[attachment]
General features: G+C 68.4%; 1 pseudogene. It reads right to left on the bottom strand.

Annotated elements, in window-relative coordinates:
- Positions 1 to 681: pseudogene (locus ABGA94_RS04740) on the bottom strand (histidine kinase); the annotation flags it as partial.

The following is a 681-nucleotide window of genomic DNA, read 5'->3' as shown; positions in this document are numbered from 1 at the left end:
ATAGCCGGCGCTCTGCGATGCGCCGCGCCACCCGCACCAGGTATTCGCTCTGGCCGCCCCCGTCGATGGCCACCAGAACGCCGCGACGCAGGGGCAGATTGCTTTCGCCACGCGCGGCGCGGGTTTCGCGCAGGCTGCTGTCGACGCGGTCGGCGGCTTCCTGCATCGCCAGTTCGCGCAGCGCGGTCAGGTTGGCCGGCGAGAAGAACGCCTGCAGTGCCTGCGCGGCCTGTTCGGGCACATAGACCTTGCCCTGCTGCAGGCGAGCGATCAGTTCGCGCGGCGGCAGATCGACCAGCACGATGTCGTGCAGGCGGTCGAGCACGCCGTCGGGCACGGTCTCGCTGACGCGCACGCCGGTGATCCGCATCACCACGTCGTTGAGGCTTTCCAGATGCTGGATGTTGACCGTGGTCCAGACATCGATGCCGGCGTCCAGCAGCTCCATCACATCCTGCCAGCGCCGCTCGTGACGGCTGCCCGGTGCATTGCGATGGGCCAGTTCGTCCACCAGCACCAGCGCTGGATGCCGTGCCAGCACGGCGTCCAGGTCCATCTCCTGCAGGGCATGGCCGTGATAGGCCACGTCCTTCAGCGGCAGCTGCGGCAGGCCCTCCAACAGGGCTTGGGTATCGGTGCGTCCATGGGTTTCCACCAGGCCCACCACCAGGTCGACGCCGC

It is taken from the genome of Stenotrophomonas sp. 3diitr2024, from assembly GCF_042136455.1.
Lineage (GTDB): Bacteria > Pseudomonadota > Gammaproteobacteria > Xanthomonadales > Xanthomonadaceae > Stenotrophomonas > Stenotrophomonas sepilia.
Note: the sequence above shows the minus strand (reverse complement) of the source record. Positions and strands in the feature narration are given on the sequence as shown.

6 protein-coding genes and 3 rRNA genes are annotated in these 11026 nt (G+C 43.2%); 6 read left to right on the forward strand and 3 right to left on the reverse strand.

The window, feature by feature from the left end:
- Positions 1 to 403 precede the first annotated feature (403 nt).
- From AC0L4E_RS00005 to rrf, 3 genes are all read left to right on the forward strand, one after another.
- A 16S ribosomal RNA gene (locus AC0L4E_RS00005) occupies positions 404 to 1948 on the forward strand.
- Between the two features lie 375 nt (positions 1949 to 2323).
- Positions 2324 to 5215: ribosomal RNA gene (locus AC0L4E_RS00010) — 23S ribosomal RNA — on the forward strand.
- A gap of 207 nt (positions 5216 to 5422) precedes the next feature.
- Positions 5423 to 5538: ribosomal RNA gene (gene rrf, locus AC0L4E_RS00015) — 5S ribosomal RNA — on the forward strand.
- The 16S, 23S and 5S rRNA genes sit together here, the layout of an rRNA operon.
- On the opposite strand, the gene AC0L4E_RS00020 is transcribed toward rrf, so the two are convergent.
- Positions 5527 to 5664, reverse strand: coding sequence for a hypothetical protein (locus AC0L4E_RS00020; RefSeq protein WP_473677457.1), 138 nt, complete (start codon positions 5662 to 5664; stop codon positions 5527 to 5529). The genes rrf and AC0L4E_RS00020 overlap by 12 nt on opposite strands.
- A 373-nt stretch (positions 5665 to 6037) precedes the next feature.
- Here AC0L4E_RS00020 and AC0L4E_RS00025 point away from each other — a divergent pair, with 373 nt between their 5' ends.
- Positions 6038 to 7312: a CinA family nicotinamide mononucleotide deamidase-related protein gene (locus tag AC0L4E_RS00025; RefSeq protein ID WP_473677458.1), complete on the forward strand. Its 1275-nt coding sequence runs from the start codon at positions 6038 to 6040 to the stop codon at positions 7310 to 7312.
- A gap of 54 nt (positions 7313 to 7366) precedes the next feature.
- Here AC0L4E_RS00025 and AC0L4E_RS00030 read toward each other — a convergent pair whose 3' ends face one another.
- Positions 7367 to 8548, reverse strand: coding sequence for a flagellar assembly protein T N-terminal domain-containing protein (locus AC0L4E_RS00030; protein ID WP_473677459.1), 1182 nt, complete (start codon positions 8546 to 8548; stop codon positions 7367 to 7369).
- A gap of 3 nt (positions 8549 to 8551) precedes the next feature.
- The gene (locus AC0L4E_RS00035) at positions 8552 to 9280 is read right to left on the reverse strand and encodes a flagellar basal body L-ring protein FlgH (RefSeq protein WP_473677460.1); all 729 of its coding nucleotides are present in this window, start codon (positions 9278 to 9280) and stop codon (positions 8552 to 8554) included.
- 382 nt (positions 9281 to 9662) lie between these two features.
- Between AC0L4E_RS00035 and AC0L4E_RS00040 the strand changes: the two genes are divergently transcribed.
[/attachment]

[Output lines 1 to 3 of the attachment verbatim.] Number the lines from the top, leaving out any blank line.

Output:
General features: G+C 68.4%; 1 pseudogene. It reads right to left on the bottom strand.

Annotated elements, in window-relative coordinates:
- Positions 1 to 681: pseudogene (locus ABGA94_RS04740) on the bottom strand (histidine kinase); the annotation flags it as partial.